It is therefore advisable to turn to a diet rich in fresh or dehydrated meat (at least 30%), which not only allows to obtain faster satiation but is also more digestible for cats. In addition, it is advisable to give your cat a diet limited in carbohydrates, sugars, salt, artificial colors, and preservatives.
How Much Food for a Cat?
The cat favors several small meals spread out during the day than a single large meal and, unlike the dog, in theory, he knows how to ration himself. Unless he suffers from a behavioral disorder, it is therefore entirely possible to leave him a bowl of self-service kibble, so that he can feed himself when he wishes.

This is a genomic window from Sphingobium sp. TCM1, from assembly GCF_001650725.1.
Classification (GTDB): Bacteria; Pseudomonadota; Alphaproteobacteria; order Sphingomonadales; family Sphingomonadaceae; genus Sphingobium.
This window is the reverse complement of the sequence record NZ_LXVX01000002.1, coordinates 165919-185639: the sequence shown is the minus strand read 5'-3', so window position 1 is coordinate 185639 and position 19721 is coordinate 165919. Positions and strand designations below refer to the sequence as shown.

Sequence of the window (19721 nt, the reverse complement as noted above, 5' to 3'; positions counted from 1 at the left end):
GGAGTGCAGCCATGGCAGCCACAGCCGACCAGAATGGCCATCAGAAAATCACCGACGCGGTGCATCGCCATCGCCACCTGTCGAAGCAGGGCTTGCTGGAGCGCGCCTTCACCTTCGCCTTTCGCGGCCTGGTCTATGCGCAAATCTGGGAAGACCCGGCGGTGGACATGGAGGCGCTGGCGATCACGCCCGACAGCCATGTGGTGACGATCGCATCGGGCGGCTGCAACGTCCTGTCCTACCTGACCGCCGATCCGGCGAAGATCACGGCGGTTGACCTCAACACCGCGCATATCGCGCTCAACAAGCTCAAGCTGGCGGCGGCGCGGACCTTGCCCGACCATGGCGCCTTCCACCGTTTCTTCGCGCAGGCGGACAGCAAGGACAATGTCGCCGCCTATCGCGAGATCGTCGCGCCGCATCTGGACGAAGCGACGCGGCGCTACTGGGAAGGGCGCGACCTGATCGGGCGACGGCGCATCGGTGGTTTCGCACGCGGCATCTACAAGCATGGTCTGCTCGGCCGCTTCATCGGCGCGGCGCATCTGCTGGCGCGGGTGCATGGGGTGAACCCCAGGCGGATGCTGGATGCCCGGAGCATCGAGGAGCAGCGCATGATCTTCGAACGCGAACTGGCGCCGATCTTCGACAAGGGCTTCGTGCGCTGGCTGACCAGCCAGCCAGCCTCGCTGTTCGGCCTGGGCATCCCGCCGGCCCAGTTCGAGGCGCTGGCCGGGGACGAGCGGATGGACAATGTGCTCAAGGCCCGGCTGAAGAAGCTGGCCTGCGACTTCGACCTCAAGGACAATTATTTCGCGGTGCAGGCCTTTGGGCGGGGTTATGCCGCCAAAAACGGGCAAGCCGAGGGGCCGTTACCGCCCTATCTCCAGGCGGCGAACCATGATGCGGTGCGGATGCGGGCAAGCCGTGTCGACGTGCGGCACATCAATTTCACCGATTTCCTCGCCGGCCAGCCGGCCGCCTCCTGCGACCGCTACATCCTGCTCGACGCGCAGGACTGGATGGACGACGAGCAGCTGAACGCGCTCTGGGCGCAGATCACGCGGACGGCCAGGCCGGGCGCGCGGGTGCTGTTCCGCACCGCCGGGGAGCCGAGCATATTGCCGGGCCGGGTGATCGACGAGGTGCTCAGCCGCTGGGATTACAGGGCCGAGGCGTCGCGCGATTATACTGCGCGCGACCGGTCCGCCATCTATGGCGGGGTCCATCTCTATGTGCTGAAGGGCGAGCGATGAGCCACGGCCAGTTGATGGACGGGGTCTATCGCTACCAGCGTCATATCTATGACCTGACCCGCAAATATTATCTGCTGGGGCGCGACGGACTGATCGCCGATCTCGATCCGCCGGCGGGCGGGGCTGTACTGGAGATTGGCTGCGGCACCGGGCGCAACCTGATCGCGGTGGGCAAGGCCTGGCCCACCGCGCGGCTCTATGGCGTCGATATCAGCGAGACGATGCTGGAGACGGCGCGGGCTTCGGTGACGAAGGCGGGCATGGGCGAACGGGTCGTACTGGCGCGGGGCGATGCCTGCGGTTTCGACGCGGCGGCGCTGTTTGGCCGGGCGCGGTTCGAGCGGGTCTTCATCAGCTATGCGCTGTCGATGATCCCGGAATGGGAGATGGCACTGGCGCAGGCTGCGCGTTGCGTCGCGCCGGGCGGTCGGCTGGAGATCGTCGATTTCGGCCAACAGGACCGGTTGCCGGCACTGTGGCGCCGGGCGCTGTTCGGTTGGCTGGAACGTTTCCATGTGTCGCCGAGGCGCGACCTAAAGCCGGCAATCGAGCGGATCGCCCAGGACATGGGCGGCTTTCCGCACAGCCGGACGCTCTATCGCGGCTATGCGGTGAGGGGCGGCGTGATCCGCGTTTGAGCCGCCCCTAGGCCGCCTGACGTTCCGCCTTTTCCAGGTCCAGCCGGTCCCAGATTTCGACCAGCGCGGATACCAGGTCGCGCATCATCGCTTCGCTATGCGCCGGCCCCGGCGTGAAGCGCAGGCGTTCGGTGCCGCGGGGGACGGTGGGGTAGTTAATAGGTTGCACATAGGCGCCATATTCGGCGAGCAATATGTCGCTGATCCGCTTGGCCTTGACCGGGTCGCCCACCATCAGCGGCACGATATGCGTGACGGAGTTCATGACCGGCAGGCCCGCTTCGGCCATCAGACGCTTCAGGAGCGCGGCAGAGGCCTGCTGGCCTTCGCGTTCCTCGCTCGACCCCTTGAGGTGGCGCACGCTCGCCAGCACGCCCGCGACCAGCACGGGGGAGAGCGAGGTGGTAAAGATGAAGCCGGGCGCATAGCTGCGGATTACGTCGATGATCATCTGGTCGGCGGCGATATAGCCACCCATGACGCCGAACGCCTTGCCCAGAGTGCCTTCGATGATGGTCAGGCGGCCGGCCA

The amount of food to feed your cat depends on its energy needs, which are calculated based on its weight. As a guide only, here is the recommended nutritional intake according to your cat’s age, the period of life, or activity level:
Recommended nutritional intake
|kitten (weeks 5 to 30)||250 kcal / kg|
|kitten (30th to 50th week)||100 kcal / kg|
|active adult cat||from 60 to 70 kcal / kg|
|active adult cat||from 80 to 90 kcal / kg|
|pregnant female||90 to 100 kcal / kg|
|lactating female||from 90 to 270kcal / kg (depending on litter size)|
In order to determine the amount of food to give your cat, it is usually sufficient to follow the directions on the food package. If these are not visible on the package, you can make a rule of three to find out how much food to feed your cat or seek the advice of your vet.
And the price in all of this?